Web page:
Historic Resource Study/Special History Study
NPS Logo



Registration Program

Program Implementation. The residents of Manzanar first learned of the forthcoming registration program when Assistant Project Director Robert Brown appeared before the Block Managers Assembly on January 29, 1943. Brown emphasized the Army's role in the registration, explaining "that just the Army would arrive and induct the members in this center." [48] Later on February 8, Brown informed the Block Managers that the Army was coming to implement the registration program and that the registration would apply to the entire center. Brown noted:

that they [the WRA] are working out a schedule by which everyone in every relocation center can register for this program. This program does make it easier to get clearance and leave permits for relocation purposes . Therefore, it serves a two-fold purpose. [49]

Lieutenant Eugene D. Bogard, Sergeant Irving V. Tierman, Sergeant James A. Hemphill, and Sergeant Kenneth M. Uni (the members of the Army team who were to supervise registration at Manzanar) were also introduced to the Block Managers on February 8. During the ensuing discussion, Throckmorton, Manzanar's project attorney who had attended the registration program training sessions at the War Department in Washington during the previous week, summarized the thrust of the registration process:

The Army plan is to form a combat unit composed entirely of Japanese-American soldiers, and those who volunteer will be given the opportunity to join this unit. He also mentioned the fact that it is under consideration as to the possibility of Japanese Americans eligible for other branches of the service, and even the AACS for the women. The citizens who are registered in this program will be given recommendation for any type of service if they qualify . . . The military officials are trying hard to get the Japanese back into normal channels. They figure that if the Japanese ate trustworthy enough to join the army, public opinion will favor the actions of the Japanese as a whole. The Army does not expect every loyal person to volunteer, but they will be given an opportunity to declare themselves loyal regardless of whether they are going to volunteer or not. This is the first step towards a solution to this whole evacuation program. [50]

In conjunction with the meetings held for the Block Managers, other meetings were held with the evacuees on a block-by-block basis. At these meetings, the Army team presented the information on its check-sheet. Reiterating the various factors that contributed to the registration program, Lieutenant Bogard stated in the Manzanar Free Press on February 11:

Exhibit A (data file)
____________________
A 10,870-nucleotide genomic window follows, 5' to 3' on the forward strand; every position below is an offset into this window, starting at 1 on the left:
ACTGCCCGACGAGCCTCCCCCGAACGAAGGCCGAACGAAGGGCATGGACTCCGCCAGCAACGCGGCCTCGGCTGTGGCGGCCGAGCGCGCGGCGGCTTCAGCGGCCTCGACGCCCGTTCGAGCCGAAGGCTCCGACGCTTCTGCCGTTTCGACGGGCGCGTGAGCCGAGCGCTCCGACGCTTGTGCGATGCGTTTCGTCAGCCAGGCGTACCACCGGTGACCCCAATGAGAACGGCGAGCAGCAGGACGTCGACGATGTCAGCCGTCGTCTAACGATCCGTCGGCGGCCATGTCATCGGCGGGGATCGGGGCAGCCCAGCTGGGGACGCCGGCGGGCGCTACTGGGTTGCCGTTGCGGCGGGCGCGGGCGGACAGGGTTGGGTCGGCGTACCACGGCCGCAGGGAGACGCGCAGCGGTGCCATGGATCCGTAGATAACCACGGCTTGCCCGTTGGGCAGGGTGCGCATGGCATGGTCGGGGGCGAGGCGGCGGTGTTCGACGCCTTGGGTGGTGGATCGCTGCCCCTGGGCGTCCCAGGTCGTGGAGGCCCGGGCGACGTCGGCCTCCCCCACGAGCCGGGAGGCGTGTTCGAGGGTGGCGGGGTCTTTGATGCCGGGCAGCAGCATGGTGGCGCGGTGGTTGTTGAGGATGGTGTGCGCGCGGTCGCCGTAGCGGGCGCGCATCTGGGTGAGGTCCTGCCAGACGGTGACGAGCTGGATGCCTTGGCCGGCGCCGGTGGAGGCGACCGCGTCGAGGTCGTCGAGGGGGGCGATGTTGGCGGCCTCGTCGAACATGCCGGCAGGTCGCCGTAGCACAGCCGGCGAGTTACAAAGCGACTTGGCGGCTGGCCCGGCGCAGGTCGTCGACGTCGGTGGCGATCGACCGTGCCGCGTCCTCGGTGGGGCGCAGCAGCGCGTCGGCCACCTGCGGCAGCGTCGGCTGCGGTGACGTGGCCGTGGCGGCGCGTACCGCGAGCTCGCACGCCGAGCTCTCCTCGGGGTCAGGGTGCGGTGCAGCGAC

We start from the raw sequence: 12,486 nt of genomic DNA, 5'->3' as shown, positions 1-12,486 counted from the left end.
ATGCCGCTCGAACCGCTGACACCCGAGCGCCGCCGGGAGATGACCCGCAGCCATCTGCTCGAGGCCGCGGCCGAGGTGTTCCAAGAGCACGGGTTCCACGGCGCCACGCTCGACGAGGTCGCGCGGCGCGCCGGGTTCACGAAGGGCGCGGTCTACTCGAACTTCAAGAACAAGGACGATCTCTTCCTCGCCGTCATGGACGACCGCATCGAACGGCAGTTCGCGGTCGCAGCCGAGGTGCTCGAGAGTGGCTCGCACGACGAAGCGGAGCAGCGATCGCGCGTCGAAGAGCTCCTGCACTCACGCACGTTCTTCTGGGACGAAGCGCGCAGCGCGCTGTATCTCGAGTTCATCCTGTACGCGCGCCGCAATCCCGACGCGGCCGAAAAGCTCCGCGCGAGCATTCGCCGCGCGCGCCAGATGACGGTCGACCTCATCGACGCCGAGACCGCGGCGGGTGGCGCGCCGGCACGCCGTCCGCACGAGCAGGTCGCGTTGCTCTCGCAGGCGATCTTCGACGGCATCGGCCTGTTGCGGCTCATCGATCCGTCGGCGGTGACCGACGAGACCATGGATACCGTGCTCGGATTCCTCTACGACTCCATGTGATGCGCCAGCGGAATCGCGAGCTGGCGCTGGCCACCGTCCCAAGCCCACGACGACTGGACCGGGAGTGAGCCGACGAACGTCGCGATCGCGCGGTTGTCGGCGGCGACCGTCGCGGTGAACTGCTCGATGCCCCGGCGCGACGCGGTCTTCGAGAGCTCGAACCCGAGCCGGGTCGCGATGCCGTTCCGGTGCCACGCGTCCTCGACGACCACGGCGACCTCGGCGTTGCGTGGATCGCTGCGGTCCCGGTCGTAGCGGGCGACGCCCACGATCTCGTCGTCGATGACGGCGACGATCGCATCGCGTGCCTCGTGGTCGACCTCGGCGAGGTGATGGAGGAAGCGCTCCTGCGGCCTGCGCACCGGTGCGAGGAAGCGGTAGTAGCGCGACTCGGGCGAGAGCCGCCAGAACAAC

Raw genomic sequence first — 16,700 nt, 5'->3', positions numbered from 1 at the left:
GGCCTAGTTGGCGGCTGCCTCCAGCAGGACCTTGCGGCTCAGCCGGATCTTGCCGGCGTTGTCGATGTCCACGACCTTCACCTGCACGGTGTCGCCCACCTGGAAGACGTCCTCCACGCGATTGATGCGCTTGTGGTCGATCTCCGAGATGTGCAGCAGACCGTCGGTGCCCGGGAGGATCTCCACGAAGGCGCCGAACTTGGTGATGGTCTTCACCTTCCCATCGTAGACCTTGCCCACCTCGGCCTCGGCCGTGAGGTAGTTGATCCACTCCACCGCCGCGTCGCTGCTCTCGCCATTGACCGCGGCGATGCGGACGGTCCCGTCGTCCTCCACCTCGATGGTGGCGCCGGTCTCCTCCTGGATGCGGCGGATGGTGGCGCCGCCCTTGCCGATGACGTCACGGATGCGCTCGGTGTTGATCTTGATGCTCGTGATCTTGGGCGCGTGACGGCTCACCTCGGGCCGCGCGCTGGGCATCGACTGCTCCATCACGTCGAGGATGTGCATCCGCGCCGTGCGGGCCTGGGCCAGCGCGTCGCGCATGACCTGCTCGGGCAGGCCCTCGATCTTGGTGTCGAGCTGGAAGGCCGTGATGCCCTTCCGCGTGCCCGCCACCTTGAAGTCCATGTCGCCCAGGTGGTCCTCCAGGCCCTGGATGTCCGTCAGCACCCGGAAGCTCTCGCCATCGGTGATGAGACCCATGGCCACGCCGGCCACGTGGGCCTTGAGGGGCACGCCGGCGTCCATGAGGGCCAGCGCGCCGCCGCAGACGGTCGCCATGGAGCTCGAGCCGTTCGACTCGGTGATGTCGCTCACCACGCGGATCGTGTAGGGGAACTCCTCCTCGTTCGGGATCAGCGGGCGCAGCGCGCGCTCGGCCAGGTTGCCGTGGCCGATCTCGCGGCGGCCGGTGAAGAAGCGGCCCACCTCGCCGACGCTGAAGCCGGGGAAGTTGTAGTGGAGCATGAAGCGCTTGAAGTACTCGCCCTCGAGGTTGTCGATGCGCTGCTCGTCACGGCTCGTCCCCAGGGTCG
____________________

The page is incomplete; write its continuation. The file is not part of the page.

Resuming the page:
It is the intention of the Army to begin both the reestablishment of the Japanese population as a constructive part of the war effort and also to utilize the registration as a means of demonstrating the loyalty of the Japanese people once and for all. [51]

The actual registration program at Manzanar began on February 12, 1943, with five blocks in the center used as registration areas: one block for the Army team registration, and the other four for the female citizens and the alien males and females. The registration for the latter group was finished in four days, while the former was not completed until February 22 because of the stipulated requirement of having Questions 27 and 28 answered in front of a member of the Army team.

During the registration, the impracticality of Question 28 on the WRA form was quickly realized by the Manzanar appointed personnel. Upon consultation with the Washington Office on February 12, the Manzanar staff was "authorized to change the question in any way [they] saw fit or omit it entirely for aliens." Throckmorton informed Merritt, who was not present at Manzanar during the registration because of an appendicitis attack, what happened next:

Relying upon this verbal authorization. . . . I contacted the Negotiating Committee, consisting of 2 citizens and 2 aliens, in order to obtain its advice as to how the question should be altered for aliens. . . . We immediately agreed the question should be so formed that an alien could answer it in the affirmative without renouncing his Japanese citizenship. . . . the question that was finally agreed upon was as follows: "Are you sympathetic to the United States of America and do you agree to faithfully defend the United States from any or all attack by foreign or domestic forces?" [52]

The question as revised by the Manzanar staff was not used until February 13, but because of quick action, the Issei who registered on February 12 were not required to answer Question 28. At the other camps, the reaction of the project directors and their staff was one of wait-and-see for official recommendations or revisions. This waiting policy was well advised, because on the evening of February 13, WRA Director Myer sent telegrams to each center detailing the reworded question as formulated by the WRA.

Myer placed emphasis on the latitude possible in the handling of the question for aliens. He stated in the telegrams that the "substitute Question 28 may also be answered by aliens in a qualified way if they so desire." [53] When Throckmorton received the Myer telegram, he felt that the question formulated by the Manzanar staff was preferable even though he later expressed the opinion that the Manzanar form of Question 28 for aliens was "a strongly worded question." At the time, however, he felt that the Manzanar wording of the question was the best available. [54]